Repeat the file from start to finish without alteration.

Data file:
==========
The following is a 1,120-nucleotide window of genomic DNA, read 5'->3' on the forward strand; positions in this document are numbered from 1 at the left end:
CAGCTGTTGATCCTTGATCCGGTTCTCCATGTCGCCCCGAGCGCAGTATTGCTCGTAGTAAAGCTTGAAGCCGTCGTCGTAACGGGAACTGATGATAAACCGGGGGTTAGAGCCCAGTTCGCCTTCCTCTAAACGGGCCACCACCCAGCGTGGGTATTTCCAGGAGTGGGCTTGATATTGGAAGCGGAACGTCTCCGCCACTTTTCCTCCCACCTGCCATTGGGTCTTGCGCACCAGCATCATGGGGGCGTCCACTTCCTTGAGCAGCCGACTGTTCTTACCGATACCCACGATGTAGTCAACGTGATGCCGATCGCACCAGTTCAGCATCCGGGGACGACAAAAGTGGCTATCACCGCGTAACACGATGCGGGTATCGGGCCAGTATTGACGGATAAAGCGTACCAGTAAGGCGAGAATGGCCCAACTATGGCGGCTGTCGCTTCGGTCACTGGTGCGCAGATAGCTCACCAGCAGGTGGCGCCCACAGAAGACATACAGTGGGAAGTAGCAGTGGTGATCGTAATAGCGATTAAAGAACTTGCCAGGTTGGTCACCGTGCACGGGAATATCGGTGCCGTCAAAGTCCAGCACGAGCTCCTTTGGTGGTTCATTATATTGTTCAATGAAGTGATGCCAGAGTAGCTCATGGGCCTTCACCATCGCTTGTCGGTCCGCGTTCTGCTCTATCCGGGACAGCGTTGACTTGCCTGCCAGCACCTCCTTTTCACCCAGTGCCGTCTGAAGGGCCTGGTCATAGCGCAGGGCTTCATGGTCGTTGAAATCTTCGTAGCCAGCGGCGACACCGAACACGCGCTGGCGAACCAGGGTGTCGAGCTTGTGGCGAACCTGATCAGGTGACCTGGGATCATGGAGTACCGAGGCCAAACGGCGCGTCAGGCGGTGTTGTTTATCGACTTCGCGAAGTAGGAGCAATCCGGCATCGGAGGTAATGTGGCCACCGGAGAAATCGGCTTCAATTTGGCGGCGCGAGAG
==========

The following is a 1,120-nucleotide window of genomic DNA, read 5'->3' on the forward strand; positions in this document are numbered from 1 at the left end:
CAGCTGTTGATCCTTGATCCGGTTCTCCATGTCGCCCCGAGCGCAGTATTGCTCGTAGTAAAGCTTGAAGCCGTCGTCGTAACGGGAACTGATGATAAACCGGGGGTTAGAGCCCAGTTCGCCTTCCTCTAAACGGGCCACCACCCAGCGTGGGTATTTCCAGGAGTGGGCTTGATATTGGAAGCGGAACGTCTCCGCCACTTTTCCTCCCACCTGCCATTGGGTCTTGCGCACCAGCATCATGGGGGCGTCCACTTCCTTGAGCAGCCGACTGTTCTTACCGATACCCACGATGTAGTCAACGTGATGCCGATCGCACCAGTTCAGCATCCGGGGACGACAAAAGTGGCTATCACCGCGTAACACGATGCGGGTATCGGGCCAGTATTGACGGATAAAGCGTACCAGTAAGGCGAGAATGGCCCAACTATGGCGGCTGTCGCTTCGGTCACTGGTGCGCAGATAGCTCACCAGCAGGTGGCGCCCACAGAAGACATACAGTGGGAAGTAGCAGTGGTGATCGTAATAGCGATTAAAGAACTTGCCAGGTTGGTCACCGTGCACGGGAATATCGGTGCCGTCAAAGTCCAGCACGAGCTCCTTTGGTGGTTCATTATATTGTTCAATGAAGTGATGCCAGAGTAGCTCATGGGCCTTCACCATCGCTTGTCGGTCCGCGTTCTGCTCTATCCGGGACAGCGTTGACTTGCCTGCCAGCACCTCCTTTTCACCCAGTGCCGTCTGAAGGGCCTGGTCATAGCGCAGGGCTTCATGGTCGTTGAAATCTTCGTAGCCAGCGGCGACACCGAACACGCGCTGGCGAACCAGGGTGTCGAGCTTGTGGCGAACCTGATCAGGTGACCTGGGATCATGGAGTACCGAGGCCAAACGGCGCGTCAGGCGGTGTTGTTTATCGACTTCGCGAAGTAGGAGCAATCCGGCATCGGAGGTAATGTGGCCACCGGAGAAATCGGCTTCAATTTGGCGGCGCGAGAG